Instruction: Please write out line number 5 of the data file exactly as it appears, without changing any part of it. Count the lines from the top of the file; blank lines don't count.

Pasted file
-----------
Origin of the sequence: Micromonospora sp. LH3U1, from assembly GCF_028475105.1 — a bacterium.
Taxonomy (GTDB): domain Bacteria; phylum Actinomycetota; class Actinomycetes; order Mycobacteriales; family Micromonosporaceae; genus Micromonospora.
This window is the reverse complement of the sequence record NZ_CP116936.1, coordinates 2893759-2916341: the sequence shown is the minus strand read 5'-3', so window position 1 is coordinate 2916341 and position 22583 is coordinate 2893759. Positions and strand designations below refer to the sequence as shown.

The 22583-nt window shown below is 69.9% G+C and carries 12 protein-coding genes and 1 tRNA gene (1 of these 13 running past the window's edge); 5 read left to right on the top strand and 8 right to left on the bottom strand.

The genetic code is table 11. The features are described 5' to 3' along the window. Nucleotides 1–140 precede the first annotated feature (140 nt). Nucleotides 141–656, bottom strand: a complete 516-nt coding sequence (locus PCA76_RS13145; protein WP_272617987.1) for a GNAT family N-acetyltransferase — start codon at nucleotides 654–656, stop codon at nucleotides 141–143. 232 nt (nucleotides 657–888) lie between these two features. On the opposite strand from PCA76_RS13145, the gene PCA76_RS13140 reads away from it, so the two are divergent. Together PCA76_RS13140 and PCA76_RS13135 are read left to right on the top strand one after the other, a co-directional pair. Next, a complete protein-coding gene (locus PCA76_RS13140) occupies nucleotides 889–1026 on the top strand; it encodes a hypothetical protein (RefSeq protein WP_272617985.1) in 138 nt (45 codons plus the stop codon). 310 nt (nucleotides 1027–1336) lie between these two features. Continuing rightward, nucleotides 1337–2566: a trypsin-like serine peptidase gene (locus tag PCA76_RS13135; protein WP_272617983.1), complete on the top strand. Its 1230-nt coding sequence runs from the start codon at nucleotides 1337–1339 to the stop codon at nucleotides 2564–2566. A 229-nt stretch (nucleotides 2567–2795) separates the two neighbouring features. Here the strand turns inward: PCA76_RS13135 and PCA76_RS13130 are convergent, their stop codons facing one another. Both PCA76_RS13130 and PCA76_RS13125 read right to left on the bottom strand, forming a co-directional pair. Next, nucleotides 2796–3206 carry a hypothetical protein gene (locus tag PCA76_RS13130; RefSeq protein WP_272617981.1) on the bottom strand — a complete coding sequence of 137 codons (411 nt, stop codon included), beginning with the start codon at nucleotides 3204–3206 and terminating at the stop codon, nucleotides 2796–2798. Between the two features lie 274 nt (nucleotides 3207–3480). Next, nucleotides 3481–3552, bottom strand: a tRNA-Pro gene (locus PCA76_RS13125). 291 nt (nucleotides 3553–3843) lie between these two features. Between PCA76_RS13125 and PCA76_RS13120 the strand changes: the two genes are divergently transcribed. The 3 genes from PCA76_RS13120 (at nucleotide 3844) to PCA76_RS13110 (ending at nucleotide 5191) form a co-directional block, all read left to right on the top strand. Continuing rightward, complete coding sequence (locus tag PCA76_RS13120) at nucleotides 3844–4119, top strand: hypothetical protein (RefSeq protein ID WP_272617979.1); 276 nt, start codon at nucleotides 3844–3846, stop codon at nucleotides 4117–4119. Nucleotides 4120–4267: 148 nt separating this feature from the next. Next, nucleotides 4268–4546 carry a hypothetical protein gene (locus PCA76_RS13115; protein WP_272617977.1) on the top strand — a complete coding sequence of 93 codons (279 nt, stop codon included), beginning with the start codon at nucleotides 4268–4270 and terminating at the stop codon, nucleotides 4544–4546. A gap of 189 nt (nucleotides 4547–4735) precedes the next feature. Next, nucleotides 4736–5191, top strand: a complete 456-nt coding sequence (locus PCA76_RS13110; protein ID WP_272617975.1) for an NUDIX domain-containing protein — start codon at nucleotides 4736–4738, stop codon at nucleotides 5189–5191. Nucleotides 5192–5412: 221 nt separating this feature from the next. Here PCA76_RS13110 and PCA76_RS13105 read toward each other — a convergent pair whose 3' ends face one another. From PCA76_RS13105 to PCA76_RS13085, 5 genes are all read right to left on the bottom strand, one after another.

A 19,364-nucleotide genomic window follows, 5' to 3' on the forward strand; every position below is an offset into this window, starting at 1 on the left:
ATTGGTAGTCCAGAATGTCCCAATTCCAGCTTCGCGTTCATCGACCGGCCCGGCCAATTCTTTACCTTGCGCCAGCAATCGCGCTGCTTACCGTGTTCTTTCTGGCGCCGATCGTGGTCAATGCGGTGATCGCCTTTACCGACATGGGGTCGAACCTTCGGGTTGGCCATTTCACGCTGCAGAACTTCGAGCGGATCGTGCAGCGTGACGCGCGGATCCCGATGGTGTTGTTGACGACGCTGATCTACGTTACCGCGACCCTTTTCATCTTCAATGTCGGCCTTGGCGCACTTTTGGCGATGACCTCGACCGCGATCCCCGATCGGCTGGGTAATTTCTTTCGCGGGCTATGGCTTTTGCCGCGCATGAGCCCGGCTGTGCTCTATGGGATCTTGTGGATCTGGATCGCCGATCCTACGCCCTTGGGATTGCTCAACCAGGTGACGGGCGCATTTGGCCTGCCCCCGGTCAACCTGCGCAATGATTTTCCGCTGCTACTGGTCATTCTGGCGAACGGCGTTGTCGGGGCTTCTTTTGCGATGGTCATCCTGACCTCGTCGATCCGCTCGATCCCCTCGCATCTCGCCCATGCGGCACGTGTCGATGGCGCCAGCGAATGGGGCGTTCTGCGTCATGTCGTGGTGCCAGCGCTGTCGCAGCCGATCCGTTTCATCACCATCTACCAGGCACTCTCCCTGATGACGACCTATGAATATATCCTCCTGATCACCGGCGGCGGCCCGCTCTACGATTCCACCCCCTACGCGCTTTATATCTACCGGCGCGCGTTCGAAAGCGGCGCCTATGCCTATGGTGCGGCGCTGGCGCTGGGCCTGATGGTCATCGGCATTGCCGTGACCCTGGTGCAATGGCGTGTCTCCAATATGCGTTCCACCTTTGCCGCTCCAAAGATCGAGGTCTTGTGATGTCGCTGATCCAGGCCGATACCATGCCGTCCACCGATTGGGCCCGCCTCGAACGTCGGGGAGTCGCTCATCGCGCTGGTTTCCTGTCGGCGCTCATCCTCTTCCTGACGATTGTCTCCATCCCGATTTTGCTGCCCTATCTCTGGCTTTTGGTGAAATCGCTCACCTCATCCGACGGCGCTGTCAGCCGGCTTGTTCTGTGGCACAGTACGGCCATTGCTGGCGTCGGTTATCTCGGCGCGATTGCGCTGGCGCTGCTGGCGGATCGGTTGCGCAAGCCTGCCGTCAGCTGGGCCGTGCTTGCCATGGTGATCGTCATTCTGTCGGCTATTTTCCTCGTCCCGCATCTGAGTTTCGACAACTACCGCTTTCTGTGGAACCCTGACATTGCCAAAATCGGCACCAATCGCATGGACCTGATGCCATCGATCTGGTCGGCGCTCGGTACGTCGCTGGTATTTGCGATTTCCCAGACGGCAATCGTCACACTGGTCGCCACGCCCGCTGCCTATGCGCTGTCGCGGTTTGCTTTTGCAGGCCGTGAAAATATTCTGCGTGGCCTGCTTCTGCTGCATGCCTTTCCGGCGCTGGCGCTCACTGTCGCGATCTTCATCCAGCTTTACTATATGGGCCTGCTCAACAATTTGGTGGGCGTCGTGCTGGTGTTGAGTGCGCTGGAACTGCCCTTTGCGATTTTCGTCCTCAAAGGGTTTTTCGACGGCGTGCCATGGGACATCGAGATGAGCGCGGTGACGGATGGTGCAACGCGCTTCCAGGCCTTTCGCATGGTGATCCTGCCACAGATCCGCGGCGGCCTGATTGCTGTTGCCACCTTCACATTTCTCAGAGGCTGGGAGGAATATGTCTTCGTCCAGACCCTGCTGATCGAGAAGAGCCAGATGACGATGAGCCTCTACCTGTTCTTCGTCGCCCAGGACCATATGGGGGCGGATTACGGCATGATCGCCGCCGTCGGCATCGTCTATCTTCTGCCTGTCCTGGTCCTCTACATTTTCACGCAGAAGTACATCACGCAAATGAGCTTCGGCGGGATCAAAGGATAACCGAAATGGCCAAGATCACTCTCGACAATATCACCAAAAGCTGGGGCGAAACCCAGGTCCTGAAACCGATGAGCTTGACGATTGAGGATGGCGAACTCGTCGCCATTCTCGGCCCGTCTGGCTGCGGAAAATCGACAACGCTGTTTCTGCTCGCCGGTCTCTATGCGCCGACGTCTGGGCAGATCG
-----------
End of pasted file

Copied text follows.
The genetic code is table 11. The features are described 5' to 3' along the window. Nucleotides 1–140 precede the first annotated feature (140 nt). Nucleotides 141–656, bottom strand: a complete 516-nt coding sequence (locus PCA76_RS13145; protein WP_272617987.1) for a GNAT family N-acetyltransferase — start codon at nucleotides 654–656, stop codon at nucleotides 141–143. 232 nt (nucleotides 657–888) lie between these two features. On the opposite strand from PCA76_RS13145, the gene PCA76_RS13140 reads away from it, so the two are divergent. Together PCA76_RS13140 and PCA76_RS13135 are read left to right on the top strand one after the other, a co-directional pair. Next, a complete protein-coding gene (locus PCA76_RS13140) occupies nucleotides 889–1026 on the top strand; it encodes a hypothetical protein (RefSeq protein WP_272617985.1) in 138 nt (45 codons plus the stop codon). 310 nt (nucleotides 1027–1336) lie between these two features. Continuing rightward, nucleotides 1337–2566: a trypsin-like serine peptidase gene (locus tag PCA76_RS13135; protein WP_272617983.1), complete on the top strand. Its 1230-nt coding sequence runs from the start codon at nucleotides 1337–1339 to the stop codon at nucleotides 2564–2566. A 229-nt stretch (nucleotides 2567–2795) separates the two neighbouring features. Here the strand turns inward: PCA76_RS13135 and PCA76_RS13130 are convergent, their stop codons facing one another. Both PCA76_RS13130 and PCA76_RS13125 read right to left on the bottom strand, forming a co-directional pair. Next, nucleotides 2796–3206 carry a hypothetical protein gene (locus tag PCA76_RS13130; RefSeq protein WP_272617981.1) on the bottom strand — a complete coding sequence of 137 codons (411 nt, stop codon included), beginning with the start codon at nucleotides 3204–3206 and terminating at the stop codon, nucleotides 2796–2798. Between the two features lie 274 nt (nucleotides 3207–3480). Next, nucleotides 3481–3552, bottom strand: a tRNA-Pro gene (locus PCA76_RS13125). 291 nt (nucleotides 3553–3843) lie between these two features. Between PCA76_RS13125 and PCA76_RS13120 the strand changes: the two genes are divergently transcribed. The 3 genes from PCA76_RS13120 (at nucleotide 3844) to PCA76_RS13110 (ending at nucleotide 5191) form a co-directional block, all read left to right on the top strand. Continuing rightward, complete coding sequence (locus tag PCA76_RS13120) at nucleotides 3844–4119, top strand: hypothetical protein (RefSeq protein ID WP_272617979.1); 276 nt, start codon at nucleotides 3844–3846, stop codon at nucleotides 4117–4119. Nucleotides 4120–4267: 148 nt separating this feature from the next. Next, nucleotides 4268–4546 carry a hypothetical protein gene (locus PCA76_RS13115; protein WP_272617977.1) on the top strand — a complete coding sequence of 93 codons (279 nt, stop codon included), beginning with the start codon at nucleotides 4268–4270 and terminating at the stop codon, nucleotides 4544–4546. A gap of 189 nt (nucleotides 4547–4735) precedes the next feature. Next, nucleotides 4736–5191, top strand: a complete 456-nt coding sequence (locus PCA76_RS13110; protein ID WP_272617975.1) for an NUDIX domain-containing protein — start codon at nucleotides 4736–4738, stop codon at nucleotides 5189–5191. Nucleotides 5192–5412: 221 nt separating this feature from the next. Here PCA76_RS13110 and PCA76_RS13105 read toward each other — a convergent pair whose 3' ends face one another. From PCA76_RS13105 to PCA76_RS13085, 5 genes are all read right to left on the bottom strand, one after another.